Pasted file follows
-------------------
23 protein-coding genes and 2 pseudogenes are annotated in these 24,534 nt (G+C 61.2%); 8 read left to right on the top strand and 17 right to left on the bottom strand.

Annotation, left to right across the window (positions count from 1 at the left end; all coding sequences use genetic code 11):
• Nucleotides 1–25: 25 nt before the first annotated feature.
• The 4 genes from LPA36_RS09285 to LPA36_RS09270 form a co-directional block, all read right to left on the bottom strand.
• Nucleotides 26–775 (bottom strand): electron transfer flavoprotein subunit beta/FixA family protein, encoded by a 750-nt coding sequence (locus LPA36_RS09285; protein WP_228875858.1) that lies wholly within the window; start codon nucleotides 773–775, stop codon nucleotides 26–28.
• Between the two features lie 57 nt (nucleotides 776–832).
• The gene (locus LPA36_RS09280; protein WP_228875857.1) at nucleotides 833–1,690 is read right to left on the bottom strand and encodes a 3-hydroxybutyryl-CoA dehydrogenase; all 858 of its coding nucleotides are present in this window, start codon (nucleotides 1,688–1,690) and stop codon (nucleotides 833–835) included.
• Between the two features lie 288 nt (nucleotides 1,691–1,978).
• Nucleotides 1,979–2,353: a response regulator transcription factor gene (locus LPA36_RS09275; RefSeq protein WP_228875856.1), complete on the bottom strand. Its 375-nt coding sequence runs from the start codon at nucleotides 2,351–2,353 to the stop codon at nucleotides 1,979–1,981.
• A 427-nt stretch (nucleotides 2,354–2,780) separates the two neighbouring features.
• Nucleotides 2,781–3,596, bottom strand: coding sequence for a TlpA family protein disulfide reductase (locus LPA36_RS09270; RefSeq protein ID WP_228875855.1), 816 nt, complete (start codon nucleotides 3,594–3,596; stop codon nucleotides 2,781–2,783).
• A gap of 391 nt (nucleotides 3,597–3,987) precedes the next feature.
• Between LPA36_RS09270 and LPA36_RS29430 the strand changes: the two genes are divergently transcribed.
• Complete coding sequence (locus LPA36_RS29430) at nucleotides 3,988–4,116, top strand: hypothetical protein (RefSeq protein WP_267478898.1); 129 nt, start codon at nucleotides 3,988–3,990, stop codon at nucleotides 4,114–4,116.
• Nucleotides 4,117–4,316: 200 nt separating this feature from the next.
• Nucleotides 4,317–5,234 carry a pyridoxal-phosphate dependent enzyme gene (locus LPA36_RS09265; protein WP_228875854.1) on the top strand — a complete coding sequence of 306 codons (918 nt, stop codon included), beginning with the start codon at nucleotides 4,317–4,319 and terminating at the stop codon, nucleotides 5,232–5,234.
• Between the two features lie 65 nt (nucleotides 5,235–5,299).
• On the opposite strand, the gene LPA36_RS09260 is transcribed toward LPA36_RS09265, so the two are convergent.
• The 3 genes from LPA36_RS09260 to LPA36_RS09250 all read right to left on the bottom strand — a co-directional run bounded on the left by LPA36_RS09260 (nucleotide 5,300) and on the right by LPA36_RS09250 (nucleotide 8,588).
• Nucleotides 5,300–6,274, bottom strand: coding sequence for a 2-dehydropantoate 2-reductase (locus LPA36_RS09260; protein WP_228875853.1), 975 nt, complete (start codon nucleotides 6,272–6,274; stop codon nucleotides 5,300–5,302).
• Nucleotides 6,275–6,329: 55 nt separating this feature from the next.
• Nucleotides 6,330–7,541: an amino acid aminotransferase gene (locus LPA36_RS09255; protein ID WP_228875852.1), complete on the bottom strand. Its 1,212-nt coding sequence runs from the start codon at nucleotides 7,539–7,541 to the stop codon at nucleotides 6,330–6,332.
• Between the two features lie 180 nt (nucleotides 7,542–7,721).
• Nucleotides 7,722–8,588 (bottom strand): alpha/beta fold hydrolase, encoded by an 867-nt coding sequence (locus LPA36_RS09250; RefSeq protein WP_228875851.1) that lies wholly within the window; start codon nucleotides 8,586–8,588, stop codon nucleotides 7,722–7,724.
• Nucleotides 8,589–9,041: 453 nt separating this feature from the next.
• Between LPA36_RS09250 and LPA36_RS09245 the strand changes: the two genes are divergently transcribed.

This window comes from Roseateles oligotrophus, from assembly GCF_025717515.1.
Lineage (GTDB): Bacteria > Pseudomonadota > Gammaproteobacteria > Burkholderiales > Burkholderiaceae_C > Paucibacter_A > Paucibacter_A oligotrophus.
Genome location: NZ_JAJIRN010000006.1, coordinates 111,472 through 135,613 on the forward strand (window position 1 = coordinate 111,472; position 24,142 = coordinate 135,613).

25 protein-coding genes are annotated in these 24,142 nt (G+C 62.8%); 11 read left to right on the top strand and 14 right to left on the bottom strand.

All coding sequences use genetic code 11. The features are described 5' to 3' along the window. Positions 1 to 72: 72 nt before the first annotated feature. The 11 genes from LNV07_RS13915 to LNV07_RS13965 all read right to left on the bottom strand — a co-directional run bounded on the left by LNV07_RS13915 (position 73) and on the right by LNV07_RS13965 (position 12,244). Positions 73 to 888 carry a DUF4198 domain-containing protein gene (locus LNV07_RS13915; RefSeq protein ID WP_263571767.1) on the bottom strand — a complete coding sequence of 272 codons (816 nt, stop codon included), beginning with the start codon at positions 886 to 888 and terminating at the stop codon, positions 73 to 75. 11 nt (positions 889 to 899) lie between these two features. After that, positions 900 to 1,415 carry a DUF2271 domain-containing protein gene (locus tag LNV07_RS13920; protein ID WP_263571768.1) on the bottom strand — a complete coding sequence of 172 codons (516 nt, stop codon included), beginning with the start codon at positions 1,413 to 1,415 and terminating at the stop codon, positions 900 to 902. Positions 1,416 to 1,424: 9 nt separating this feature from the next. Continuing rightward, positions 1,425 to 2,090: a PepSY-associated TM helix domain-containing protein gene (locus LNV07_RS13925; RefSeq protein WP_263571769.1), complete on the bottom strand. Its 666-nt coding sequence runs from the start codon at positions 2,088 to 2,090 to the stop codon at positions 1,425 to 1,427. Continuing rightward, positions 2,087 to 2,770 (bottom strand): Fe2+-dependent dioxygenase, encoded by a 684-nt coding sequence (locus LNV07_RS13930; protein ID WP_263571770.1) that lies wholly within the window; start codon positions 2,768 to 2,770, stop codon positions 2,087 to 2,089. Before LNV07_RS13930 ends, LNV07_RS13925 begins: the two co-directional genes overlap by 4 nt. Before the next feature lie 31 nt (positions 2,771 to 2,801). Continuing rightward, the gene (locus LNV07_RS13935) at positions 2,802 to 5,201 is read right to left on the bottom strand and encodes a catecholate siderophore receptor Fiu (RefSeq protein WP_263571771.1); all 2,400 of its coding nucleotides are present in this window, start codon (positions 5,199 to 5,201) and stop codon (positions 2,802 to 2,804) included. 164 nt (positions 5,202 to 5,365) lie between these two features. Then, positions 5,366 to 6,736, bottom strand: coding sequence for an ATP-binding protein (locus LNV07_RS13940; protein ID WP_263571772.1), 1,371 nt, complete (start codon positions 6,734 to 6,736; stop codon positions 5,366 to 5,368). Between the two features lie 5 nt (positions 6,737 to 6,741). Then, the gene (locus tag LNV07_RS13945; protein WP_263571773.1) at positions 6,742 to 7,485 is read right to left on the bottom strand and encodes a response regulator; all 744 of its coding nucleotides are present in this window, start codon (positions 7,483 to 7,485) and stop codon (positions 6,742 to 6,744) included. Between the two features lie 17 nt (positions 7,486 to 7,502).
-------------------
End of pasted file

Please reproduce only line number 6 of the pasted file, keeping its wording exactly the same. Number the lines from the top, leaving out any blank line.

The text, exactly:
• Between the two features lie 57 nt (nucleotides 776–832).